Brogan wrote “Fishing Where the Fish Are: Mapping Social Media to the Buying Cycle” after failing to fit everything he wanted to say in a recent BtoB Magazine presentation. His relatively short ebook (21 pages) packs in tons of practical advice for any business still trying to apply social media tactics in the business cycle.

It’s a quick and easy read, with some great pictures, too. You can download a copy at his blog chrisbrogan.com.

Companies avoid social media despite benefits

Despite evidence that social media improves customer relationships and boosts sales, a   new global survey found that most senior executives have no plans to adopt social media as part of their marketing efforts.

Fear and apathy toward social media were noted as key obstacles to using social media, according to an independent survey by Avande.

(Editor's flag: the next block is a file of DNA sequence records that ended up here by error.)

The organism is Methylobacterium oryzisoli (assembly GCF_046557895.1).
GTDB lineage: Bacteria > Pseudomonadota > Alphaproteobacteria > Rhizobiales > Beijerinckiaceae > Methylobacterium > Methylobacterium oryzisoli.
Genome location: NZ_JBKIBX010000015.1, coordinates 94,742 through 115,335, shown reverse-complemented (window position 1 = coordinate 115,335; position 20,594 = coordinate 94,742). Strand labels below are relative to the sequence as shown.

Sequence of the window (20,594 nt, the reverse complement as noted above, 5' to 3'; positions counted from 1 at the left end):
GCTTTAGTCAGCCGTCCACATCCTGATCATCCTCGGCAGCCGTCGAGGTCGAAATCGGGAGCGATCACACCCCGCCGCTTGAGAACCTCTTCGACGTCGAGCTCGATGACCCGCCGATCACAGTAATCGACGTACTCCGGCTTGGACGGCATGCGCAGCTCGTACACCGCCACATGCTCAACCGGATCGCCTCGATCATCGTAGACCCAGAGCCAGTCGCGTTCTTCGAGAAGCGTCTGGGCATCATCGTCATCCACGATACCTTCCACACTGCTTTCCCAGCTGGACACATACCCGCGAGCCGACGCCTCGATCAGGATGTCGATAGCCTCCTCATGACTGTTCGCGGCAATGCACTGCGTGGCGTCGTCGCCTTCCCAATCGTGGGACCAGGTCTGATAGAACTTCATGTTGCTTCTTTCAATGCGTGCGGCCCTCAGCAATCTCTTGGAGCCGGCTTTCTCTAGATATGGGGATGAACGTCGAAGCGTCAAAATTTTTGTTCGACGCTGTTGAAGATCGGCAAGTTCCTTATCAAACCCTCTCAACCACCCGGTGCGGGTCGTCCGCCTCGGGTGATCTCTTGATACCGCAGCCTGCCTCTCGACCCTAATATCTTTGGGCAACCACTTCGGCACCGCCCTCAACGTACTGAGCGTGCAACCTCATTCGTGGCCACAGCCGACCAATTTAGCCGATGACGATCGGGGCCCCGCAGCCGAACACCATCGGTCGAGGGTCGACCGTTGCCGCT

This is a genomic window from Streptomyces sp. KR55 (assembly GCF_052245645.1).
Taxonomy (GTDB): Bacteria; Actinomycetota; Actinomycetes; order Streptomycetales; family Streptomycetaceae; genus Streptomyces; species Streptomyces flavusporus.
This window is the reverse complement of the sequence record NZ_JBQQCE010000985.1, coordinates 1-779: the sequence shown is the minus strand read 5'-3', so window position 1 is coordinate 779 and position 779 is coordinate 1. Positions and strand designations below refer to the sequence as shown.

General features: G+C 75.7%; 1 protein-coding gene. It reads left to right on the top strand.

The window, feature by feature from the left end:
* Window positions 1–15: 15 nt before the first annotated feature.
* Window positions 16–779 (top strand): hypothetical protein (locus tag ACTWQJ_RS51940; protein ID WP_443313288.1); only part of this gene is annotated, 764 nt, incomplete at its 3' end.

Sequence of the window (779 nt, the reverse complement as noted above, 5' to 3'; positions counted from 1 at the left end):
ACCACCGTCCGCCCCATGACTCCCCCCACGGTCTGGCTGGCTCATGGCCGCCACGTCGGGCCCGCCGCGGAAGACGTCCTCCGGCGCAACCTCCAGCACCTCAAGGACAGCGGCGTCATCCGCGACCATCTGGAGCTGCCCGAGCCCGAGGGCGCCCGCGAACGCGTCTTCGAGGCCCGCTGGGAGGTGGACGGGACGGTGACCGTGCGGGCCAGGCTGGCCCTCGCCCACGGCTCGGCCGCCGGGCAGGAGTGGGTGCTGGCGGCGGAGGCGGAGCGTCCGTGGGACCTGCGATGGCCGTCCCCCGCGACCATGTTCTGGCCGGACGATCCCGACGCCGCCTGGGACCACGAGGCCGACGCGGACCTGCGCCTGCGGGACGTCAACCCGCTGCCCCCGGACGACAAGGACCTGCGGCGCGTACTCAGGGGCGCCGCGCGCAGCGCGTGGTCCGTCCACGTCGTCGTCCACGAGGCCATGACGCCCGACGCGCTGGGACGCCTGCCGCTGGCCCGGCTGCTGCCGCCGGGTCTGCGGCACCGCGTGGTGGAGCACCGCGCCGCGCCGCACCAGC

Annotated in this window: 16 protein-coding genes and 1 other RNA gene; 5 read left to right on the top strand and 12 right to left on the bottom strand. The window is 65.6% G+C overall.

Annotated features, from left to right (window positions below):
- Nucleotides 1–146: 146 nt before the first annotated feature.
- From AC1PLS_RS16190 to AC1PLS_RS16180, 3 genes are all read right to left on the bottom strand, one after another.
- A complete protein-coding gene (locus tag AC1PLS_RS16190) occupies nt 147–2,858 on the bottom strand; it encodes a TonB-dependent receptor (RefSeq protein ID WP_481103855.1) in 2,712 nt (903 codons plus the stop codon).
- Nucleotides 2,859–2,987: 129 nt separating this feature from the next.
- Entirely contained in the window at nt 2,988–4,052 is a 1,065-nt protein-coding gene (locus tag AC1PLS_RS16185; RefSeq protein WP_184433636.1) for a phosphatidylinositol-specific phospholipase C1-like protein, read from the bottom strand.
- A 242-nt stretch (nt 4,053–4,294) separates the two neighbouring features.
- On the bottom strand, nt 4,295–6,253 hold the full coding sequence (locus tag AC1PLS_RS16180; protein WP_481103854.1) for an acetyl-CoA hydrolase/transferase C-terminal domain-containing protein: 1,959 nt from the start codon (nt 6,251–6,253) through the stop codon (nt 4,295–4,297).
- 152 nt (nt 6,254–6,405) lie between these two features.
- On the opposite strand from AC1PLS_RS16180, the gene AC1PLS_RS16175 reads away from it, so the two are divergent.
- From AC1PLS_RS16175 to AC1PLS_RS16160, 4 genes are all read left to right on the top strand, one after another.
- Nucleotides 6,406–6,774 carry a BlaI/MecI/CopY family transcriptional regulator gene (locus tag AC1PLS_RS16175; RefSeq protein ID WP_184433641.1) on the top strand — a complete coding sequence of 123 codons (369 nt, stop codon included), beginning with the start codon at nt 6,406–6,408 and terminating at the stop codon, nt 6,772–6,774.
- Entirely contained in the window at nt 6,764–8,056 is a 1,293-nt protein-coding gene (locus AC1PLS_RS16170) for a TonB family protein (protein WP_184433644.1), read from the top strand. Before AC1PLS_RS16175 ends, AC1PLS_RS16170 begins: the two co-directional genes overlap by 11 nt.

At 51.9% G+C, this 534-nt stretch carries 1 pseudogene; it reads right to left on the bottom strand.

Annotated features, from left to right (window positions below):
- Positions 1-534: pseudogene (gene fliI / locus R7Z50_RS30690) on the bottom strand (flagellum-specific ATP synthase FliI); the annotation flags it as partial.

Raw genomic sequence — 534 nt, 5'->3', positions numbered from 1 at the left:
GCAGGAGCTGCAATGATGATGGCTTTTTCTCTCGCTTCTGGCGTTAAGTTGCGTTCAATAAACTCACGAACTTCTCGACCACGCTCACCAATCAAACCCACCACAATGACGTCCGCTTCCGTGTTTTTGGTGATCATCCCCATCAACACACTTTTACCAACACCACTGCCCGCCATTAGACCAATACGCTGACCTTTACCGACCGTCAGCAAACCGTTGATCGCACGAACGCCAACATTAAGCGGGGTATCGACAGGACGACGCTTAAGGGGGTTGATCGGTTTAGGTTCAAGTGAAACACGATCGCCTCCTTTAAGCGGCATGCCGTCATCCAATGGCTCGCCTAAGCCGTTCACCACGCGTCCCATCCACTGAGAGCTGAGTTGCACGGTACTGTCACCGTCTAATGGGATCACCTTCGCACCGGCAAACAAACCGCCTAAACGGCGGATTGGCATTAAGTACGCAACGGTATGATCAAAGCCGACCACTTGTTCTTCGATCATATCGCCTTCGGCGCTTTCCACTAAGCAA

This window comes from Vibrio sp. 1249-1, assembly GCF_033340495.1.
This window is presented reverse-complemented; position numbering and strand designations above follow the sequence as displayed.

According to survey findings:

  • More than 50% of respondents said senior executives and IT staff resist social media out of fear it will negatively impact employee productivity.
  • 60% believe management does not understand the potential benefits social media offers employees and customers.

Though resistance is high, top executives realize that social media technologies have the potential to transform the way companies build and manage relationships with their customers. Most companies have no formal plan to adopt and manage social media.

Early adopters of social media questioned in the survey revealed overwhelmingly positive results from using Web 2.0 tools. Of early adopters of social media:

  • Two-thirds of those surveyed saw improved customer satisfaction.
  • 64% reported an improved marketplace reputation.
  • 2 in 5 companies directly associate increased sales by using new forms of media.

Rather than waiting for the next crop of Generation Y employees to bring social media into the workplace, jump on the bandwagon before you’re left in its dust. Remember – social media is right, even if you think you’re doing it wrong.

Virtual trade shows: The next big thing?